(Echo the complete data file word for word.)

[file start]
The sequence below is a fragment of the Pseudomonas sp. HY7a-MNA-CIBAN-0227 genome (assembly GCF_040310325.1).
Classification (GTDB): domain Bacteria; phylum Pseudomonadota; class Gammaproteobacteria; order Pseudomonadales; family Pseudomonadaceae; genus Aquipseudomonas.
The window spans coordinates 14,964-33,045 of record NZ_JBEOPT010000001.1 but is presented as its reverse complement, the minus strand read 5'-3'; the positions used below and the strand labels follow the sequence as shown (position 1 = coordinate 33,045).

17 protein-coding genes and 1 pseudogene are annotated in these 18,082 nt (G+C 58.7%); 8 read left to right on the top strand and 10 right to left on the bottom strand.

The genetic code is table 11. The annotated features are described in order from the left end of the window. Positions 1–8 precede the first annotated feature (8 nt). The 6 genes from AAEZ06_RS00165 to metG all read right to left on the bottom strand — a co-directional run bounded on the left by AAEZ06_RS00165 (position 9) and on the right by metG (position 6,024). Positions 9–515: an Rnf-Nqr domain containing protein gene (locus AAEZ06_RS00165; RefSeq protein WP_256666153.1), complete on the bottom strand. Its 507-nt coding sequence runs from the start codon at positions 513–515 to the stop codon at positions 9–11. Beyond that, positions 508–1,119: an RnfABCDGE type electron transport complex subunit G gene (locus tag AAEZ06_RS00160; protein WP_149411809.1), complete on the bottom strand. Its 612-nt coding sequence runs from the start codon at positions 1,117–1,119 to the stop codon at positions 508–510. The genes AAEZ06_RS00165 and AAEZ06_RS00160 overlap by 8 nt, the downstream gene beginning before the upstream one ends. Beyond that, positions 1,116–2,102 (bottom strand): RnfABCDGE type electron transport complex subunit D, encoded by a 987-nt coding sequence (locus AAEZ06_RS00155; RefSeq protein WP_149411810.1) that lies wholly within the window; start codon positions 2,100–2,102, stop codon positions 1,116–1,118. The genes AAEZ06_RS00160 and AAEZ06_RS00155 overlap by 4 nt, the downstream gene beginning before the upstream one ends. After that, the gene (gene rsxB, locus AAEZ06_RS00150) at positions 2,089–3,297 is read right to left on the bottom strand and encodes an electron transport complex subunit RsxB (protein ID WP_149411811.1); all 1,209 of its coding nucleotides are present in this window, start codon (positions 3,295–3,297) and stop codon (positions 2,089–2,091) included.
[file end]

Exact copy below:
The sequence below is a fragment of the Pseudomonas sp. HY7a-MNA-CIBAN-0227 genome (assembly GCF_040310325.1).
Classification (GTDB): domain Bacteria; phylum Pseudomonadota; class Gammaproteobacteria; order Pseudomonadales; family Pseudomonadaceae; genus Aquipseudomonas.
The window spans coordinates 14,964-33,045 of record NZ_JBEOPT010000001.1 but is presented as its reverse complement, the minus strand read 5'-3'; the positions used below and the strand labels follow the sequence as shown (position 1 = coordinate 33,045).

17 protein-coding genes and 1 pseudogene are annotated in these 18,082 nt (G+C 58.7%); 8 read left to right on the top strand and 10 right to left on the bottom strand.

The genetic code is table 11. The annotated features are described in order from the left end of the window. Positions 1–8 precede the first annotated feature (8 nt). The 6 genes from AAEZ06_RS00165 to metG all read right to left on the bottom strand — a co-directional run bounded on the left by AAEZ06_RS00165 (position 9) and on the right by metG (position 6,024). Positions 9–515: an Rnf-Nqr domain containing protein gene (locus AAEZ06_RS00165; RefSeq protein WP_256666153.1), complete on the bottom strand. Its 507-nt coding sequence runs from the start codon at positions 513–515 to the stop codon at positions 9–11. Beyond that, positions 508–1,119: an RnfABCDGE type electron transport complex subunit G gene (locus tag AAEZ06_RS00160; protein WP_149411809.1), complete on the bottom strand. Its 612-nt coding sequence runs from the start codon at positions 1,117–1,119 to the stop codon at positions 508–510. The genes AAEZ06_RS00165 and AAEZ06_RS00160 overlap by 8 nt, the downstream gene beginning before the upstream one ends. Beyond that, positions 1,116–2,102 (bottom strand): RnfABCDGE type electron transport complex subunit D, encoded by a 987-nt coding sequence (locus AAEZ06_RS00155; RefSeq protein WP_149411810.1) that lies wholly within the window; start codon positions 2,100–2,102, stop codon positions 1,116–1,118. The genes AAEZ06_RS00160 and AAEZ06_RS00155 overlap by 4 nt, the downstream gene beginning before the upstream one ends. After that, the gene (gene rsxB, locus AAEZ06_RS00150) at positions 2,089–3,297 is read right to left on the bottom strand and encodes an electron transport complex subunit RsxB (protein ID WP_149411811.1); all 1,209 of its coding nucleotides are present in this window, start codon (positions 3,295–3,297) and stop codon (positions 2,089–2,091) included.